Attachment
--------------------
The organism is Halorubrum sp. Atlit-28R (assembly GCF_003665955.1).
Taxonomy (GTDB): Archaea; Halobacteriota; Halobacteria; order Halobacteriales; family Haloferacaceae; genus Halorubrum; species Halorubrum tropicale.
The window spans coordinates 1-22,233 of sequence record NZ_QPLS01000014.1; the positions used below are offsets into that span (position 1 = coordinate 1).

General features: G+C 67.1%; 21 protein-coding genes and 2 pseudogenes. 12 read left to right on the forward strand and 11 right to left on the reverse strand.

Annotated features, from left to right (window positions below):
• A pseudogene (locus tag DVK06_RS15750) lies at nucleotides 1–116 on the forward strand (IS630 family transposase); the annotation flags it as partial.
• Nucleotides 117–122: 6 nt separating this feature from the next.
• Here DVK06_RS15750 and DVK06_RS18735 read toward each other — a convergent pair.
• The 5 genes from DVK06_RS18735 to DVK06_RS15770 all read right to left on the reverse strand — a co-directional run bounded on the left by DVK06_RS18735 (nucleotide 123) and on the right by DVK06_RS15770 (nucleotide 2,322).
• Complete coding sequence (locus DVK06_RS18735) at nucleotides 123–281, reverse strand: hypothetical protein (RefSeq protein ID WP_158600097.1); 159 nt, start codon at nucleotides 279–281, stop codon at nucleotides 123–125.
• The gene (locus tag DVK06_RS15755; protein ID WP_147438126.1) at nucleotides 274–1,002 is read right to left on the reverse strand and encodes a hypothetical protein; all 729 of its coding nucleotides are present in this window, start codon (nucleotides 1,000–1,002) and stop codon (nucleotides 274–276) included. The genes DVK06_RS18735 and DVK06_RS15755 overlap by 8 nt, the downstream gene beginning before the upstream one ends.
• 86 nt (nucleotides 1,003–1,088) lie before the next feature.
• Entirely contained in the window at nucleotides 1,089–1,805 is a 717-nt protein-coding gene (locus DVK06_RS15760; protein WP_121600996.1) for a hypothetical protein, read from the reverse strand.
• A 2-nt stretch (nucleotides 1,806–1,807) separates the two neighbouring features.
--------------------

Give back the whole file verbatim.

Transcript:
The organism is Halorubrum sp. Atlit-28R (assembly GCF_003665955.1).
Taxonomy (GTDB): Archaea; Halobacteriota; Halobacteria; order Halobacteriales; family Haloferacaceae; genus Halorubrum; species Halorubrum tropicale.
The window spans coordinates 1-22,233 of sequence record NZ_QPLS01000014.1; the positions used below are offsets into that span (position 1 = coordinate 1).

General features: G+C 67.1%; 21 protein-coding genes and 2 pseudogenes. 12 read left to right on the forward strand and 11 right to left on the reverse strand.

Annotated features, from left to right (window positions below):
• A pseudogene (locus tag DVK06_RS15750) lies at nucleotides 1–116 on the forward strand (IS630 family transposase); the annotation flags it as partial.
• Nucleotides 117–122: 6 nt separating this feature from the next.
• Here DVK06_RS15750 and DVK06_RS18735 read toward each other — a convergent pair.
• The 5 genes from DVK06_RS18735 to DVK06_RS15770 all read right to left on the reverse strand — a co-directional run bounded on the left by DVK06_RS18735 (nucleotide 123) and on the right by DVK06_RS15770 (nucleotide 2,322).
• Complete coding sequence (locus DVK06_RS18735) at nucleotides 123–281, reverse strand: hypothetical protein (RefSeq protein ID WP_158600097.1); 159 nt, start codon at nucleotides 279–281, stop codon at nucleotides 123–125.
• The gene (locus tag DVK06_RS15755; protein ID WP_147438126.1) at nucleotides 274–1,002 is read right to left on the reverse strand and encodes a hypothetical protein; all 729 of its coding nucleotides are present in this window, start codon (nucleotides 1,000–1,002) and stop codon (nucleotides 274–276) included. The genes DVK06_RS18735 and DVK06_RS15755 overlap by 8 nt, the downstream gene beginning before the upstream one ends.
• 86 nt (nucleotides 1,003–1,088) lie before the next feature.
• Entirely contained in the window at nucleotides 1,089–1,805 is a 717-nt protein-coding gene (locus DVK06_RS15760; protein WP_121600996.1) for a hypothetical protein, read from the reverse strand.
• A 2-nt stretch (nucleotides 1,806–1,807) separates the two neighbouring features.